Where Are The Dogs?

36 Pounds

I lost 36 pounds

No congratulations wanted or accepted

Even though I did it on purpose

I can tell you all the right reasons why I did it

About blood pressure and cholesterol and protecting my joints

I can tell you about how I did it the right way, got all the gold stars

Eat food. Not too much, mostly plants, thanks Michael Pollan

Another man who knows what I should put in my body and where it should come from

And those things are true

I’m afraid of dying, afraid of diabetes and strokes and heart disease and kidney failure

Which are responsible for 35% of dead American women every year

I am afraid of the cancer that haunts my family reunions

And which they tell me feeds on every bad thing I’ve ever done

But that’s not why I did it

That’s not what I was most afraid of

I was just afraid to be fat

I was afraid of workplace discrimination and social erasure

Of the increased risk that I would be asked to be glad men’s violence against me

Because I should be grateful they pay attention to a fat girl at all

I was afraid of spending twice as much on clothes to have them fit half as good

I was afraid of back pain from hunching my shoulders trying to disappear

Of heartache from trying, and failing, to be seen

I did it because I just knew my life would be easier

And I wanted it to be easier

To do it

I gave money to people who profit off our shame

Whose shareholders invest in our perpetual sense of inadequacy

Not because we have done too little but because we are too much

Take up too much space

Talk too loud

And need too much

I gave them my money

I helped keep them rich

I proved them right that whatever they’re saying is working

It’s successfully carving out pieces of us

From our insides, hollowing us out of our worth and our wisdom

Regardless of whether or not what they’re selling is really

Carving in the curves of our flesh.

I don’t know how I feel about this

Because my life is easier, and I’m glad about it

My clothes are cheaper and easier to find

People are nicer to me

My diabetes risk rating on the ADA risk test is zero

I can eat food in public and no one stares in disgust each time I open my mouth

My hiring prospects have improved

And my wages will not be garnished by discrimination to pay rent on the extra space I take up

But other people’s lives are worse, and I’m guilty about it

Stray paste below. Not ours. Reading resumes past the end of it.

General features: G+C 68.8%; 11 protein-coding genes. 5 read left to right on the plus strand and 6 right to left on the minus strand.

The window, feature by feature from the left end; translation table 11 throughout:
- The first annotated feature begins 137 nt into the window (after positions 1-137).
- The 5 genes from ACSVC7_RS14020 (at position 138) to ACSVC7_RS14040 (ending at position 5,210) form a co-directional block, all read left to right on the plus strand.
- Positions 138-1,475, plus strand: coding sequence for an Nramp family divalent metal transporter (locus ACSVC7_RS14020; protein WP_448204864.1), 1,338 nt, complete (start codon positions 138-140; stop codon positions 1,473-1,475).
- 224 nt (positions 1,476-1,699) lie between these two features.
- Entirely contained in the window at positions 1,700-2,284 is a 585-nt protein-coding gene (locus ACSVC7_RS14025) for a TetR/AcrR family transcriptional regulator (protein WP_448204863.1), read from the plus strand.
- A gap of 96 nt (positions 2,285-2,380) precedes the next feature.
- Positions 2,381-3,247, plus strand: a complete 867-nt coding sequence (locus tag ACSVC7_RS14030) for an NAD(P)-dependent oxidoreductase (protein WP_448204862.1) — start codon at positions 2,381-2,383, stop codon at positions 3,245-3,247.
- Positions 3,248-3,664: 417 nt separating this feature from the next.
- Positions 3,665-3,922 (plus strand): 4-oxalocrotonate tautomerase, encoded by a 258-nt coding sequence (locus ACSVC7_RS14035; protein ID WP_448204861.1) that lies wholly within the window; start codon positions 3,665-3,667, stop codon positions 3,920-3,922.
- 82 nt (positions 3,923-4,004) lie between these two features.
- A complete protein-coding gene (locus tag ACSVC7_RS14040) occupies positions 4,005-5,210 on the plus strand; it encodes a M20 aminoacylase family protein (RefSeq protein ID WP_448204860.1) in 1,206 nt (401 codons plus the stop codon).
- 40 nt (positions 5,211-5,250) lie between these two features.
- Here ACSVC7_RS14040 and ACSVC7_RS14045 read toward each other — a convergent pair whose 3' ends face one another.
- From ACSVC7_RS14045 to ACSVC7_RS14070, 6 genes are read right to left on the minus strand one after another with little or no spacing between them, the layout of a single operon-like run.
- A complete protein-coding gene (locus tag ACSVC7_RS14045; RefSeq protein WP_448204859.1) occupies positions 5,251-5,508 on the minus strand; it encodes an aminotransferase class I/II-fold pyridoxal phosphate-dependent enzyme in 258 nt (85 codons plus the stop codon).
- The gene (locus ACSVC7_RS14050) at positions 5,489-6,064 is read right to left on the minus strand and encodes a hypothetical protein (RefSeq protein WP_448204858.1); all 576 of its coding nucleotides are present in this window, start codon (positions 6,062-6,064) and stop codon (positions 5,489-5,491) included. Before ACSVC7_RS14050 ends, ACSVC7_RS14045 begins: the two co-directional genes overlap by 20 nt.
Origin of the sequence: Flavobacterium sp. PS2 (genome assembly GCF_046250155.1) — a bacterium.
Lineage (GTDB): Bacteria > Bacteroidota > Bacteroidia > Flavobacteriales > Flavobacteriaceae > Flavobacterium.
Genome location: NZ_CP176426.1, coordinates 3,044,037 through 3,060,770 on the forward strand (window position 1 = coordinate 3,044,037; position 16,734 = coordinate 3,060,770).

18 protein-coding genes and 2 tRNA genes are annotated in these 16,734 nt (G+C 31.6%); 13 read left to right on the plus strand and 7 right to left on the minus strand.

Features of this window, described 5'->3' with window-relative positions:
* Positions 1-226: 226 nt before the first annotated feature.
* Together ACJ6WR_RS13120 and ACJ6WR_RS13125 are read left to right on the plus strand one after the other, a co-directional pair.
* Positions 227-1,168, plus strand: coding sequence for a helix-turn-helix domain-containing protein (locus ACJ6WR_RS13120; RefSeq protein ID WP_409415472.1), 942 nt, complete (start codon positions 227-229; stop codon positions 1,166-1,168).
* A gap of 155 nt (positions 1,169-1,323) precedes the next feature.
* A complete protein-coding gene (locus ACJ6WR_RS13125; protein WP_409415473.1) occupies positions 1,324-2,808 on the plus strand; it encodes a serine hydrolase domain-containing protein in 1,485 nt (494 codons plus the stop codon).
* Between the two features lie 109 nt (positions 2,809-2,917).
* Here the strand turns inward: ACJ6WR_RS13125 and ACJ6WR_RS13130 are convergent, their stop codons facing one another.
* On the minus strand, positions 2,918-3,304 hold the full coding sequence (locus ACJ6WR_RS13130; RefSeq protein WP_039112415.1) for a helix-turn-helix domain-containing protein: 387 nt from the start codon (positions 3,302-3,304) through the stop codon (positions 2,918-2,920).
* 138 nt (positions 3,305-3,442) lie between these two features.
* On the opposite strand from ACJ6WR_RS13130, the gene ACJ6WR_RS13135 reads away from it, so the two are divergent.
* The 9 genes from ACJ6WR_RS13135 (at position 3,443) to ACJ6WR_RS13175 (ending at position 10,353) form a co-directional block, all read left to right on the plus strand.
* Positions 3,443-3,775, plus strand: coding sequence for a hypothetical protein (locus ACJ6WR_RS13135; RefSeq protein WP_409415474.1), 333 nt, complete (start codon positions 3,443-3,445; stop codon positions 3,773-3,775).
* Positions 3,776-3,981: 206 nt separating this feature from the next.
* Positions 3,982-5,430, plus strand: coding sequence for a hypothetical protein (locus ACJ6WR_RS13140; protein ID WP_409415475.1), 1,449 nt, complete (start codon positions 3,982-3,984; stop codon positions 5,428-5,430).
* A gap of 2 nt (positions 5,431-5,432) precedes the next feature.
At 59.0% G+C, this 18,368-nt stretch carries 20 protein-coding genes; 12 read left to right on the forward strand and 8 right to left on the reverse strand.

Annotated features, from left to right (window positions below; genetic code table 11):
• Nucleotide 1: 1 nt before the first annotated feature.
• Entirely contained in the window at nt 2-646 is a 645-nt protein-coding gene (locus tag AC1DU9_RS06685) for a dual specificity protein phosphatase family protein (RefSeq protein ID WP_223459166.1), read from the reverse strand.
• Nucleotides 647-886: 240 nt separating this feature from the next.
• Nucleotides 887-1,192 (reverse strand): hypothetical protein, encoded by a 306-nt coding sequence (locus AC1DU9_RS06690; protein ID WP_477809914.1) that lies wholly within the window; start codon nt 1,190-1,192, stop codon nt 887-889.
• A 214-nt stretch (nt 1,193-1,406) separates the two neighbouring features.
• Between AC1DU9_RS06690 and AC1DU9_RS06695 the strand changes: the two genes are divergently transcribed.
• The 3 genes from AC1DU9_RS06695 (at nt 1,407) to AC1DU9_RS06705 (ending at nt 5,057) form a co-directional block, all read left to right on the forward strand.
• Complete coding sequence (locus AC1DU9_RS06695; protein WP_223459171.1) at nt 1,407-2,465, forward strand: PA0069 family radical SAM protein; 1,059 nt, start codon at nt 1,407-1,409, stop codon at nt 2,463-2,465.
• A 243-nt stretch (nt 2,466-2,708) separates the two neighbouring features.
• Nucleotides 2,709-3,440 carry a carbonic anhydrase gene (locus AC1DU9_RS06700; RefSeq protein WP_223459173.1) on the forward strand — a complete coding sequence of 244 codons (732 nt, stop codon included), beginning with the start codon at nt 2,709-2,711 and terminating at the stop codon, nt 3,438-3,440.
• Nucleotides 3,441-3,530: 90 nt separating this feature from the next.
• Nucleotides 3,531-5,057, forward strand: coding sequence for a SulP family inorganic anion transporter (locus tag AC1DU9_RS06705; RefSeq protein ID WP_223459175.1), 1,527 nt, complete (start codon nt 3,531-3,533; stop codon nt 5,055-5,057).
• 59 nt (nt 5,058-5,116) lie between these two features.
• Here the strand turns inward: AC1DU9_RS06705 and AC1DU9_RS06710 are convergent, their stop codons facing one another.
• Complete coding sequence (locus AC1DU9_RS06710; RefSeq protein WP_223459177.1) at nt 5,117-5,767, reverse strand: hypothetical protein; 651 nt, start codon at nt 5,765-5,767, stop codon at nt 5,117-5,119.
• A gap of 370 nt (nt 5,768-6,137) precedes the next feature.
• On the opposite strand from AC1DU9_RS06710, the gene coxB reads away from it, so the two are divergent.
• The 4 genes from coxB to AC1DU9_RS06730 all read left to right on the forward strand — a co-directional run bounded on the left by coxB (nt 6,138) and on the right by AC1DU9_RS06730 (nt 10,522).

I’ve gotten what I wanted by supporting what eats us

I have made it just a little bit easier for people to feel smug and comfortable

When they use weight as a shorthand for worth

Especially if they know I lost weight

A little easier for them to say to someone else

She did it, can’t you?

You must be too lazy or too stupid or too weak

To take control of your life and show some self-respect

By turning into something more convenient for them to look at

I look inside my head and I wonder

By choosing easy

Have I gotten smaller?


Rhythmic Gymnast Shin Soo-ji’s First Pitch. Impressive.

(via steviefuckingnicks)


"I do social work, focusing on young families. Basically I play and dance with babies."


"I do social work, focusing on young families. Basically I play and dance with babies."

“Criticisms about representations of gender (or race and other diversity) are often countered in fandom by sociological or scientific analyses attempting to explain why the inequality happens according to the internal logic of the fictional world. As though there is any real reason that anything happens in a story except that someone chose to write it that way.

Fiction is not Darwinian: It contains no impartial process of evolution that dispassionately produces the events of a fictional universe. Fiction is miraculously, fundamentally Creationist. When we make worlds, we become gods. And gods are responsible for the things they create, particularly when they create them in their own image.

Laura Hudson writes about the shotage of women characters in Star Wars fore Wired.com in her article "Leia is not enough:  Star Wars and the woman problem in Hollywood."

"Science fiction in particular has always offered a vision of the world not myopically limited by the world as it exists, but liberated by the power of imagination. Perhaps more than any genre of storytelling, it has no excuse to exclude women for so-called practical reasons — especially when it has every reason to imagine a world where they are just as heroic, exceptional, and well-represented as men."

(via rebelrebeluniverse)

(via summer-of-supervillainy)